I’ve been thanked a lot in the past 48 hours. By my kids’ teachers and the parents of their classmates, by friends, neighbors, fellow Heights grads who’ve since moved many states away, random people I had no idea were in favor of this issue. And while all that feels good, the thanks really go out to you. To every person who dropped lit, toured the high school, made a phone call, forwarded an email, donated money, displayed a yard sign, read our words, listened to our stories and came out to vote yes on Tuesday. I thank you.

This unprecedented victory (truly: I do not remember a time when a school issue has passed in this community with 59% of the vote) has taken the work of many dedicated individuals and groups, and the trust and faith of thousands, and it means so very much. I am proud, I am thrilled and I am exhausted. There’s a part of me that wishes we never had to run this sort of campaign again. That the state legislature would take up an issue they’ve ignored for far too long and finally, once and for all, fix the way we fund our schools. I wish we could take the energy, dollars and endless hours people put into these campaigns and instead direct it to the schools themselves: fund a field trip (or several) with those donations, turn the hours of lit dropping into hours reading with kindergartners, use our passion in productive ways right in our own buildings. But that’s not how this works, unfortunately, and in a find-the-silver-lining sort of way, we’re lucky for it.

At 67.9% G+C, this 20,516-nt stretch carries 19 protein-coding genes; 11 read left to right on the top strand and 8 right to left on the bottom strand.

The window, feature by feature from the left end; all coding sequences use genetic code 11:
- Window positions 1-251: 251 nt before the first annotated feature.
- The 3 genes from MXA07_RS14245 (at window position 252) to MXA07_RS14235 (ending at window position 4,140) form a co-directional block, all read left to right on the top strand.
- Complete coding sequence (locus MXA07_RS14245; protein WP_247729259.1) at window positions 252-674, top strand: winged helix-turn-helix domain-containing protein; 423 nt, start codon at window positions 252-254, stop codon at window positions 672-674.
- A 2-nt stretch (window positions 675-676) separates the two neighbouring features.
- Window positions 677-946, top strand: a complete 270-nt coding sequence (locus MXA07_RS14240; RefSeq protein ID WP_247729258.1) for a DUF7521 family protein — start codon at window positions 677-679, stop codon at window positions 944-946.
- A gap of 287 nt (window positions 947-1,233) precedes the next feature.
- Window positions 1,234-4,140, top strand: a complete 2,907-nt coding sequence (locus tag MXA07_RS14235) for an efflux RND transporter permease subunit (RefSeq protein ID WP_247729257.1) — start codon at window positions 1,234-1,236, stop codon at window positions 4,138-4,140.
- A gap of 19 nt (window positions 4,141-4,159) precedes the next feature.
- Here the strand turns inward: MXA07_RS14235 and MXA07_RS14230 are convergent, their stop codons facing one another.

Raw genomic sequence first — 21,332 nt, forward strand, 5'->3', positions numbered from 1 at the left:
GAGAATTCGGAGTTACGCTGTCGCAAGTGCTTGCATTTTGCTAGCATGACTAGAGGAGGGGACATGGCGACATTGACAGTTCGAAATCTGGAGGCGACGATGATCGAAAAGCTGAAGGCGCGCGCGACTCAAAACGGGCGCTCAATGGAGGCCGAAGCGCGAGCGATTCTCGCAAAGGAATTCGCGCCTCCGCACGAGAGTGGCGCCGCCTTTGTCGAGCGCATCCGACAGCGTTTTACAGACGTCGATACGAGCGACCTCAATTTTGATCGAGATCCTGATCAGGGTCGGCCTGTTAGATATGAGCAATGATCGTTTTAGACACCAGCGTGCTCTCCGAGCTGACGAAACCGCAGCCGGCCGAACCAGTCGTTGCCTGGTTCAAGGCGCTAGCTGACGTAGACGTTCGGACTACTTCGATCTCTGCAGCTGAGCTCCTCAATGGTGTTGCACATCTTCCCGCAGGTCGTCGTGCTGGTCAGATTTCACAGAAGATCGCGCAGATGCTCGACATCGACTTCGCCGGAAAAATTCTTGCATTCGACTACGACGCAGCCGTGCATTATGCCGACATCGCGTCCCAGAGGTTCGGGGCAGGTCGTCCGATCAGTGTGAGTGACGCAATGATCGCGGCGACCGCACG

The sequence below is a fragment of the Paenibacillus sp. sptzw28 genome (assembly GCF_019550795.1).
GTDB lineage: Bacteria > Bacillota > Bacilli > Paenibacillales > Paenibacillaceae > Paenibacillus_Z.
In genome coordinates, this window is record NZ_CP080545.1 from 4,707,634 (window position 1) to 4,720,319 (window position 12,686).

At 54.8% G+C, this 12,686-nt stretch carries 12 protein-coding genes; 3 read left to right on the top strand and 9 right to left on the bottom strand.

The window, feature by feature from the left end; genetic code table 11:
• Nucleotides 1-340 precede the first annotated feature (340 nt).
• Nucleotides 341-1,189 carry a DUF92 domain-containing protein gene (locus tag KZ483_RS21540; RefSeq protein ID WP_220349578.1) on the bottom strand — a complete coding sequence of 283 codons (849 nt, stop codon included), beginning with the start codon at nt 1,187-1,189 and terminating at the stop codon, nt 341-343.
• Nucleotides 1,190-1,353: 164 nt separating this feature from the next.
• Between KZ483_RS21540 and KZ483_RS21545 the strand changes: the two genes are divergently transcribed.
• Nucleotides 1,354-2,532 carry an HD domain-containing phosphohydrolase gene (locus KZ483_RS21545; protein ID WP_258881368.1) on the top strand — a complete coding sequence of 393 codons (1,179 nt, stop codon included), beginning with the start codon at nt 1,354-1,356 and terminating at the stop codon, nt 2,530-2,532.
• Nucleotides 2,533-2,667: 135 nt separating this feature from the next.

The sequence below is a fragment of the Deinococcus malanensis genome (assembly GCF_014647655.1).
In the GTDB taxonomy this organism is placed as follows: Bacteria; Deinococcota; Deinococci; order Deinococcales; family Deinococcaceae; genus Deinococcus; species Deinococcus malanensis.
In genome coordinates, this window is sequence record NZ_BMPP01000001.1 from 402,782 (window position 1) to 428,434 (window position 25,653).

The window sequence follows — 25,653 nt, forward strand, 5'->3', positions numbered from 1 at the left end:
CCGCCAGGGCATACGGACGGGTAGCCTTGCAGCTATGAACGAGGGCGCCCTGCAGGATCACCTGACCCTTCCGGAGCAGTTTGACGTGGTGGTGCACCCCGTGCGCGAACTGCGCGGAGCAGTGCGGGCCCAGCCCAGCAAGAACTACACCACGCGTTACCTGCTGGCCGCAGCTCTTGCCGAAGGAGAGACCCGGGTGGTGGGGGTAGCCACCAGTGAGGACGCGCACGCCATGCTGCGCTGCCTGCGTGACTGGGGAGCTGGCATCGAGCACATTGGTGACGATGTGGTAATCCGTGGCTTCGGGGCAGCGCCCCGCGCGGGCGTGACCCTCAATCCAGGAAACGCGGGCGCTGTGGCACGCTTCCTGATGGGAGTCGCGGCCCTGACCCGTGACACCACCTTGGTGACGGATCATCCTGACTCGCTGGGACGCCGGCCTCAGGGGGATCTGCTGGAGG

We are lucky to spend two months every couple of years pounding the streets in support of our community’s children and they are lucky to see it. We are lucky to engage in meaningful conversations with so many people, friend and foe, and to make new connections and new friendships in the process.  We are lucky to read and hear the words of praise that so many of our peers have to offer our district’s students and teachers. While there is incredible contention around every school bond issue or levy, there are also many moments of unequivocal celebration of our schools. For me personally, it means so much to hear from my neighbors and friends with children in private and parochial schools, to have them ask for yard signs or hear them say that they always believe that public schools should be a strong option. It means so much to meet the parent leaders at other buildings and have us work together toward a common goal.  It means so much to see Facebook friends in Indiana and New Jersey changing their profile pictures and updating their statuses in favor of Tiger Nation. It means so much to connect with elected officials and candidates on a shared vision.

There are many lessons to be taken from this victory, not the least of which is that residents seem to want their leaders to work with their schools, not against them. I do not think it’s a coincidence that the top two vote-getters in the Cleveland Heights City Council race were the two who endorsed and campaigned for Issue 81. Nor do I think it’s a coincidence that the solitary candidate in University Heights supporting this issue garnered the most votes from that city. The time is now for the two cities to come together and make us all stronger by engaging with and supporting our public schools. The citizens want that. The citizens need that.

There is much work to be done (and I’ll be writing about some of that soon). We have many difficult decisions ahead of us as we guide our leaders and especially our students through the upcoming plans and transitions. But for now, for today, I feel only lucky.

And I thank you.